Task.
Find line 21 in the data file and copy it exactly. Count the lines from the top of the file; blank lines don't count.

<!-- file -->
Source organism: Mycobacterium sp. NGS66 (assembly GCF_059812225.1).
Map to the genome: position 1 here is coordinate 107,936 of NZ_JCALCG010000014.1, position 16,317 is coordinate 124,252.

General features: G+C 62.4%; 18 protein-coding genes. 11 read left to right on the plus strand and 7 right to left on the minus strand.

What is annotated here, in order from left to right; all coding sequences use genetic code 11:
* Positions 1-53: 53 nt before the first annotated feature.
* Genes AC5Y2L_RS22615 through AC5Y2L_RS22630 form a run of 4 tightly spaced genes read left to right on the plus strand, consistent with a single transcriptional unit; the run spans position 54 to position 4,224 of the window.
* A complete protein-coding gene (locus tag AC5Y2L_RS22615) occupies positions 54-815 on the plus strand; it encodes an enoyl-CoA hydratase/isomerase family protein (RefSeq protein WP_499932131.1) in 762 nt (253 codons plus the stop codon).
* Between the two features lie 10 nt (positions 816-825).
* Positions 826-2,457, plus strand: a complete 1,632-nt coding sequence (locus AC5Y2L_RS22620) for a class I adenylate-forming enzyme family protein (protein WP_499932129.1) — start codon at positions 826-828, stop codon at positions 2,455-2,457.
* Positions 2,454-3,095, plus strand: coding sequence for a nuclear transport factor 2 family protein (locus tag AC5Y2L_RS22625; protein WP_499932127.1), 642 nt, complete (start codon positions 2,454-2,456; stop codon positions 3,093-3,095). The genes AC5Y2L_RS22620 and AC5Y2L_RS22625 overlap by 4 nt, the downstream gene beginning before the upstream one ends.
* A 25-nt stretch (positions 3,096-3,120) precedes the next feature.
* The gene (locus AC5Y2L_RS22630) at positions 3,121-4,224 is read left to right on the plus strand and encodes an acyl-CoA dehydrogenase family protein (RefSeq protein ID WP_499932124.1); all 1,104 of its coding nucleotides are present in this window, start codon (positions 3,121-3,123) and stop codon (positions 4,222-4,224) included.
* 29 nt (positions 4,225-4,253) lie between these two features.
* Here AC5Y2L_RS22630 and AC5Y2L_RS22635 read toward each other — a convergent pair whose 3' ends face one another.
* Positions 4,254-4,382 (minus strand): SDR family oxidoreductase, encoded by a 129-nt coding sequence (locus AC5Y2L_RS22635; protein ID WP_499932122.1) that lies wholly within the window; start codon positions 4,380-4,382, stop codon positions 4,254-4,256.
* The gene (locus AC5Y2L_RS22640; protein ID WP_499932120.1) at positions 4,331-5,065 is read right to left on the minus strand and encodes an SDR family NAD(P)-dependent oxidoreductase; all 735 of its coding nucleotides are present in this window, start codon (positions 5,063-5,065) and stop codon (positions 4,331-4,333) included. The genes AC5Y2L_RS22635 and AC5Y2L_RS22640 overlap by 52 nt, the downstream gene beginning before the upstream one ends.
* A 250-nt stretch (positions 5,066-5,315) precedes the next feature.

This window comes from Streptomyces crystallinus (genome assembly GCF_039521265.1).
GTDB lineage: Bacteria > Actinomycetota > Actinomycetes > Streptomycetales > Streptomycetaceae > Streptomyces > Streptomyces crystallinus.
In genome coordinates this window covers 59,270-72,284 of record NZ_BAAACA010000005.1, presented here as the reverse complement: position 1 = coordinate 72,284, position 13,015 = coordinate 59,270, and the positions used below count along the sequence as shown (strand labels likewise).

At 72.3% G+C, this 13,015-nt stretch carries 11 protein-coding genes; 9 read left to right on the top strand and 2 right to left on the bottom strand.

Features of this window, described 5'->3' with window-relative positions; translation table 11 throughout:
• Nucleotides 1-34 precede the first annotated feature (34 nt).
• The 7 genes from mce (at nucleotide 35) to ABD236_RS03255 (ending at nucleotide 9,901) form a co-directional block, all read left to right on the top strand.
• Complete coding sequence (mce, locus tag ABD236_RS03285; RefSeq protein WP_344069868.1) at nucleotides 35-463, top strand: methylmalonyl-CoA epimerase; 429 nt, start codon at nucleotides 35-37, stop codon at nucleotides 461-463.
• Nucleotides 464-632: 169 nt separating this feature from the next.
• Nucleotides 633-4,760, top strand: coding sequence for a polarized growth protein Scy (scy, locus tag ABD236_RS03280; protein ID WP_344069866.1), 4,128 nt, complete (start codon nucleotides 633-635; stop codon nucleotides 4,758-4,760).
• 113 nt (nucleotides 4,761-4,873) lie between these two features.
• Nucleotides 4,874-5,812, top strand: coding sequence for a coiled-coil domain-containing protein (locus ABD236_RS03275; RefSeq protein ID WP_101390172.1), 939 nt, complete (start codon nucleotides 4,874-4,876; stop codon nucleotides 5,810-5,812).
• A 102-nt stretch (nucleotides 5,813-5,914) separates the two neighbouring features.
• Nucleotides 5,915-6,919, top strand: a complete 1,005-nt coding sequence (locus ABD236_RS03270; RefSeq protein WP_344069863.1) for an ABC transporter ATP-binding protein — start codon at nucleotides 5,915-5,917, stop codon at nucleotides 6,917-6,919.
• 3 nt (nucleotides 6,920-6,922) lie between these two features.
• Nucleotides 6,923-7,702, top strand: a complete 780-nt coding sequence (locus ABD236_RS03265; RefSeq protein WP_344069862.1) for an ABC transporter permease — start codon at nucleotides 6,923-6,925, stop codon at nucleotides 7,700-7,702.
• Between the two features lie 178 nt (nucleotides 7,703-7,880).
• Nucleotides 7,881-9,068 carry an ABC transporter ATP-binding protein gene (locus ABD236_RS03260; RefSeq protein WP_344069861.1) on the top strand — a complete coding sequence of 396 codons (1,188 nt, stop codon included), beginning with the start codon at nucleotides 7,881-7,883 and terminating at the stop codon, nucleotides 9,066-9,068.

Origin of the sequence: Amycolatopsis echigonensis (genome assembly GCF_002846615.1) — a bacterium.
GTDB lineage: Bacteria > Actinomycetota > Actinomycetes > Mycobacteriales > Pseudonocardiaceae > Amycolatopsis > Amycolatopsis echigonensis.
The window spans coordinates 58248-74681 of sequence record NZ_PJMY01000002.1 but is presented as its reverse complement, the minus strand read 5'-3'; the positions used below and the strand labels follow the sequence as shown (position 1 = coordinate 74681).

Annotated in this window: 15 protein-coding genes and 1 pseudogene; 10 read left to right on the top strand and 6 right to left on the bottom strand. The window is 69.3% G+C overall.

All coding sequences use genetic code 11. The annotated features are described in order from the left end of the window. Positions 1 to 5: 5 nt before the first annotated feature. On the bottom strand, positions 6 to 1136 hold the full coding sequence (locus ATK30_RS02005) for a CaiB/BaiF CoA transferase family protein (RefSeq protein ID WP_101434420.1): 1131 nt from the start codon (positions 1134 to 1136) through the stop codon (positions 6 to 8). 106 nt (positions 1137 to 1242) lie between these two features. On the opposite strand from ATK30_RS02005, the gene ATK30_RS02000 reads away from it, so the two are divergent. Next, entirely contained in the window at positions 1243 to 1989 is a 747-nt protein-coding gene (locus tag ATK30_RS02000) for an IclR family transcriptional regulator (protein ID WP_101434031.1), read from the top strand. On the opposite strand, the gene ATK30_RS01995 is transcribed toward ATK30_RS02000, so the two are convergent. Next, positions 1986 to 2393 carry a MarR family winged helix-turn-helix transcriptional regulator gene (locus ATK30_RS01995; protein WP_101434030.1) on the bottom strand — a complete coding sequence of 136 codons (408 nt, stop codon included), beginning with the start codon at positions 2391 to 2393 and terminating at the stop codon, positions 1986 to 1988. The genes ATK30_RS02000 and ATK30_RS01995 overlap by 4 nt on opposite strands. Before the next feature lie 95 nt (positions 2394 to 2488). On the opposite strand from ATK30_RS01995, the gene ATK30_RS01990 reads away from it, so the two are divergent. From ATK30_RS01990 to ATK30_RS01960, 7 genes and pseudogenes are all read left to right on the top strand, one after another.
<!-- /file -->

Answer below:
At 72.3% G+C, this 13,015-nt stretch carries 11 protein-coding genes; 9 read left to right on the top strand and 2 right to left on the bottom strand.